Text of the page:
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The upper Missouri valley was first made known to the world by French colonials who entered it from present-day Canada during the mid-18th century and, a few years later, by French-speaking subjects of Spain, coming up the Missouri River from the southeast. For more than a century, travel into the northern Plains was chiefly by water—at first in dugout and bark canoes, and later in steamboats. By the 1850's, the steamboats had reached the head of navigation, the trading post of Ft. Benton, at the very gates of the rockies and more than 2,000 miles from the mouth of the Missouri.

Many explorers and travelers were to pass up the Missouri into the northern Plains, among them the famous Lewis and Clark Expedition of 1804-1806. Traders soon established themselves along the river, intent on profits to be made through supplying factory-made goods in exchange for fine furs, buffalo robes, hides, and other native products gathered by the Indians. Traders were followed by soldiers and later by ranchers, farmers and townsmen; before the end of the 19th century, the old life of the Indians had vanished.

The first White persons known to have visited this part of the Missouri valley were exploring parties from the western Great Lakes, led by la Verendrye and his sons, members of a noteworthy family of old Quebec. In 1738, seeking routes that would lead even farther west, they visited a people called the Mandan, who lived in earth-lodge villages near present Bismarck, capital of North Dakota. In 1743 they met other village peoples, probably the Arikara or Ree, in the vicinity of Ft. Pierre, South Dakota. Near the latter place they even buried a lead plate in token of their claim of the west for their king, Louis XV of France. The plate was rediscovered long afterward, and is now exhibited at the South Dakota State Historical Society Museum in Pierre.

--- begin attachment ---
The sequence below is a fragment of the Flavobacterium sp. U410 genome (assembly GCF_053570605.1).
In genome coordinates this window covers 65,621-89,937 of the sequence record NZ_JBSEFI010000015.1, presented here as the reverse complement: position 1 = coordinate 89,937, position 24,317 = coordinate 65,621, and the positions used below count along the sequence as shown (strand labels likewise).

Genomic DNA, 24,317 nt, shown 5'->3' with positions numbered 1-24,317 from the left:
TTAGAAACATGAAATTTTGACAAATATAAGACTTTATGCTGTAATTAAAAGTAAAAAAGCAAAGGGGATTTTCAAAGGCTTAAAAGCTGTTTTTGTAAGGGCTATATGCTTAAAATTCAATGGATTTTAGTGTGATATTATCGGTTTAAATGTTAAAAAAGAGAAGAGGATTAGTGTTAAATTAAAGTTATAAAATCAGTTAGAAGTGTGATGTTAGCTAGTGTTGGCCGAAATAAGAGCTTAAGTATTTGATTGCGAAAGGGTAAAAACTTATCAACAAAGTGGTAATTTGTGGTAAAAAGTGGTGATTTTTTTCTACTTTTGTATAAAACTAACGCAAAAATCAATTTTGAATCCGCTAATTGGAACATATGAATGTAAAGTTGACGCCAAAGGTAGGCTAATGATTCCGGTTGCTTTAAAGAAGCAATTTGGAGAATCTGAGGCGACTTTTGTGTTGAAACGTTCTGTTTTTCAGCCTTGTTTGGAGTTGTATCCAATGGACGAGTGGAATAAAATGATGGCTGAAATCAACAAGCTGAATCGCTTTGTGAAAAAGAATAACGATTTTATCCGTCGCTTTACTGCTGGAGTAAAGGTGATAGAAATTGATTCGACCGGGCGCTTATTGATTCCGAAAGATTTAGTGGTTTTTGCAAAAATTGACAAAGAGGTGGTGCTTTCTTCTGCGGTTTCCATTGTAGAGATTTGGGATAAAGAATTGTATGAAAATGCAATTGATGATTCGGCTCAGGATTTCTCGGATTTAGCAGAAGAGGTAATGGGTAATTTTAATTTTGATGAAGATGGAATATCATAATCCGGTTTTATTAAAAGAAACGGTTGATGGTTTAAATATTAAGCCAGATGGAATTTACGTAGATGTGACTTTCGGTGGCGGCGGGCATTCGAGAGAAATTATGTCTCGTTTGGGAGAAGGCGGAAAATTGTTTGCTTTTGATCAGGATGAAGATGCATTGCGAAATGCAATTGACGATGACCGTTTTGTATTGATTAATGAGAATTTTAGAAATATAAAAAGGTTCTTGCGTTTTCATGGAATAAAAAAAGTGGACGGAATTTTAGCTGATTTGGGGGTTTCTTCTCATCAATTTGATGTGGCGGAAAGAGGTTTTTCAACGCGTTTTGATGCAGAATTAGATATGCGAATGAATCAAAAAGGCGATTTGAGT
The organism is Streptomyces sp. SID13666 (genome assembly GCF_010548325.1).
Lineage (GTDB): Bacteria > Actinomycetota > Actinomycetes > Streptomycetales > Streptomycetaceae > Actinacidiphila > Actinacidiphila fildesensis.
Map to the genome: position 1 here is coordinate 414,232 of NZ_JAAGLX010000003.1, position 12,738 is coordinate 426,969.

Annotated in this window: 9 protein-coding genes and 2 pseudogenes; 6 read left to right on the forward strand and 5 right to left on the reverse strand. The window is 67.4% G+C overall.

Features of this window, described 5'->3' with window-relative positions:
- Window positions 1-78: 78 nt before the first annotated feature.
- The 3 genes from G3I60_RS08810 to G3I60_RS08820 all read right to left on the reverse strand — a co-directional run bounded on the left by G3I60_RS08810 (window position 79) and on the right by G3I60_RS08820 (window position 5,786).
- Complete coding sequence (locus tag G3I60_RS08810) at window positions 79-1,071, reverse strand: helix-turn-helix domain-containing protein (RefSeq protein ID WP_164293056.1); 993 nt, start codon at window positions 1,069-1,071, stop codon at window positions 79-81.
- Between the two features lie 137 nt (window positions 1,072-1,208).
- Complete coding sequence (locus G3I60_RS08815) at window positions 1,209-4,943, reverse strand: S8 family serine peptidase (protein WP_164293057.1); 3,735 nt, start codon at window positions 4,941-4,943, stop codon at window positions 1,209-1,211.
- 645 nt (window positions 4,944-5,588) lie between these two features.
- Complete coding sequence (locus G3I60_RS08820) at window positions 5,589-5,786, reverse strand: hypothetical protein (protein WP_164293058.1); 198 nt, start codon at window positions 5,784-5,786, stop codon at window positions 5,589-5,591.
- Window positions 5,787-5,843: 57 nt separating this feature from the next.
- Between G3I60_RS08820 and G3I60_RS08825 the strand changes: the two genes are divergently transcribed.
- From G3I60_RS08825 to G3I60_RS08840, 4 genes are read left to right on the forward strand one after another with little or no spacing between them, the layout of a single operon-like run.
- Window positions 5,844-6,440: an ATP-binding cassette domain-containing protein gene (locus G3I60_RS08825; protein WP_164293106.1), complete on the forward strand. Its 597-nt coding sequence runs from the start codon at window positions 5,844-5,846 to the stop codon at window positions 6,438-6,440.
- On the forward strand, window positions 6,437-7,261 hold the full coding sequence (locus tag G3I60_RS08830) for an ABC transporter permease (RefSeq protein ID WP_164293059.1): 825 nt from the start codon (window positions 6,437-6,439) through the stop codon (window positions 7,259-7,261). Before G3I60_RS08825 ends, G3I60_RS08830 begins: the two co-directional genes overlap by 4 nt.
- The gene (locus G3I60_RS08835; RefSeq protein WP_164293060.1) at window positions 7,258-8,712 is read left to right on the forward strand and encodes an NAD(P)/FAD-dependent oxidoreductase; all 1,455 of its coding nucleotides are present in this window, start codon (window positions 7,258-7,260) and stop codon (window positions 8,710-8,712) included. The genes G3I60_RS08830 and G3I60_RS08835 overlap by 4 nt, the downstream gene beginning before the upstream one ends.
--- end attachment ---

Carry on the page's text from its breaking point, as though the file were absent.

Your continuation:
Following these first know contacts with the Indians, more than half a century elapsed before trade into the region was reestablished, now chiefly from St. Louis, which had been founded in 1764. Such trade goods as had reached the Indians in the interval—and numerous trade objects have been found in excavations at native village sites—had probably passed from hand to hand between various tribes. This physical evidence of contact proves how attractive were the White men's goods.

By the year 1803, when the vast Louisiana Territory was purchased by the United States, several traders had established regular commerce in the region, operating from houses they had built at strategic points along the river. Lewis and Clark's party, ascending the Missouri in 1804, met several of these veteran traders. Knowing the region at first hand, these all but forgotten pioneers provided useful information of the sort that could be learned only by living among the Indians. None of the traders was more helpful than Pierre-Antoine Tabeau, who had lived with the Arikara, and whose entertaining recollections of his experiences have been preserved.